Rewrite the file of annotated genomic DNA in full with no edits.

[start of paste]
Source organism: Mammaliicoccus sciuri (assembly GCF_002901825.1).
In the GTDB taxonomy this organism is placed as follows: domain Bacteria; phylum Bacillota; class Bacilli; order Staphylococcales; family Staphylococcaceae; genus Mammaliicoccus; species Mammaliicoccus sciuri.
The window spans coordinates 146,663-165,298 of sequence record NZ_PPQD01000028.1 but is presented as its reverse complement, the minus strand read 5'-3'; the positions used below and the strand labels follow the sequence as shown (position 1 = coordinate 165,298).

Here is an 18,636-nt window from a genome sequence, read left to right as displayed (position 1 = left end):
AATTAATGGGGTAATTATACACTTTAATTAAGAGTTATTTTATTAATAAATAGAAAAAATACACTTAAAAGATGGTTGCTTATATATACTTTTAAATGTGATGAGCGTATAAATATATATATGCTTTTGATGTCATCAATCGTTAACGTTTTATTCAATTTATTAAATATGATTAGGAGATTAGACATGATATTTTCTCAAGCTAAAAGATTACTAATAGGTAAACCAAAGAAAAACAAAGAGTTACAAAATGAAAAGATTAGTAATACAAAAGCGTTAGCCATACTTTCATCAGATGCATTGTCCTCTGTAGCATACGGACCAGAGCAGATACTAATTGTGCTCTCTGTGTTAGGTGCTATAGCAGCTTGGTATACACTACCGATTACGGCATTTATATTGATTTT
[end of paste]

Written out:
Source organism: Mammaliicoccus sciuri (assembly GCF_002901825.1).
In the GTDB taxonomy this organism is placed as follows: domain Bacteria; phylum Bacillota; class Bacilli; order Staphylococcales; family Staphylococcaceae; genus Mammaliicoccus; species Mammaliicoccus sciuri.
The window spans coordinates 146,663-165,298 of sequence record NZ_PPQD01000028.1 but is presented as its reverse complement, the minus strand read 5'-3'; the positions used below and the strand labels follow the sequence as shown (position 1 = coordinate 165,298).

Here is an 18,636-nt window from a genome sequence, read left to right as displayed (position 1 = left end):
AATTAATGGGGTAATTATACACTTTAATTAAGAGTTATTTTATTAATAAATAGAAAAAATACACTTAAAAGATGGTTGCTTATATATACTTTTAAATGTGATGAGCGTATAAATATATATATGCTTTTGATGTCATCAATCGTTAACGTTTTATTCAATTTATTAAATATGATTAGGAGATTAGACATGATATTTTCTCAAGCTAAAAGATTACTAATAGGTAAACCAAAGAAAAACAAAGAGTTACAAAATGAAAAGATTAGTAATACAAAAGCGTTAGCCATACTTTCATCAGATGCATTGTCCTCTGTAGCATACGGACCAGAGCAGATACTAATTGTGCTCTCTGTGTTAGGTGCTATAGCAGCTTGGTATACACTACCGATTACGGCATTTATATTGATTTT